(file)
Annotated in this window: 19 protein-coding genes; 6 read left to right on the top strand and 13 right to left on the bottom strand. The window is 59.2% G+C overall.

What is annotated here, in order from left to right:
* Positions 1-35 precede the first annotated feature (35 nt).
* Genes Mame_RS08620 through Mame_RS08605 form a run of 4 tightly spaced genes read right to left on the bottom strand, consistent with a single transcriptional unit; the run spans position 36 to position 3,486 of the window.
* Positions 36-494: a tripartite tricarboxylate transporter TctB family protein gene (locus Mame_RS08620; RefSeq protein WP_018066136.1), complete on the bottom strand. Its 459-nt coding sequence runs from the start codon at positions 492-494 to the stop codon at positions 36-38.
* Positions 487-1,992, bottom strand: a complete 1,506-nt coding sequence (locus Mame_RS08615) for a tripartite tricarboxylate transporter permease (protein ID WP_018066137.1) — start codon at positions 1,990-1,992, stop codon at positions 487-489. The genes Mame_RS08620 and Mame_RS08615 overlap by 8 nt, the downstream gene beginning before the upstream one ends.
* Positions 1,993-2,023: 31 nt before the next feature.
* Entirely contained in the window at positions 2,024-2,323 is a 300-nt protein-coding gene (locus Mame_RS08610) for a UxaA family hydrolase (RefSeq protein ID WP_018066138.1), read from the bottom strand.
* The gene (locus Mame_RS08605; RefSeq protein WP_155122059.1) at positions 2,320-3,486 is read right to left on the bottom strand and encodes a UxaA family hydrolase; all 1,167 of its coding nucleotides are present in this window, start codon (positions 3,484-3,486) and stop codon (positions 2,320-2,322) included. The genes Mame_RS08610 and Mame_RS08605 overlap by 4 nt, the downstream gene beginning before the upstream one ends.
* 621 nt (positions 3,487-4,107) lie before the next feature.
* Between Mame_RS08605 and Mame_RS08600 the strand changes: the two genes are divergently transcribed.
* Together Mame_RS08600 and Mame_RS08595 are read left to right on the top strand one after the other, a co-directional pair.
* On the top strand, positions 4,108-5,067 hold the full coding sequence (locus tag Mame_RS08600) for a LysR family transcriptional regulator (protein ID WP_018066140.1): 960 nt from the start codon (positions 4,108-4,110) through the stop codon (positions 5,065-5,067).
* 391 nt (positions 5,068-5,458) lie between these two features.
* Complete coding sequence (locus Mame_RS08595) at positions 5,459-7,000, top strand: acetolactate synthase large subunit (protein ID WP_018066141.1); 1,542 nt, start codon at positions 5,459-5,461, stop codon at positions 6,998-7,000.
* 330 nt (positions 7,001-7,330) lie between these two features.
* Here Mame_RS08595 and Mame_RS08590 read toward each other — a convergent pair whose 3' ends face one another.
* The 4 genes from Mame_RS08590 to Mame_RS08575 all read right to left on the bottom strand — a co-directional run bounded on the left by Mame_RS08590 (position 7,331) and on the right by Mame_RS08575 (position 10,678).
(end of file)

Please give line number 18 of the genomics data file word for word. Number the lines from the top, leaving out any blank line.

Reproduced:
* The 4 genes from Mame_RS08590 to Mame_RS08575 all read right to left on the bottom strand — a co-directional run bounded on the left by Mame_RS08590 (position 7,331) and on the right by Mame_RS08575 (position 10,678).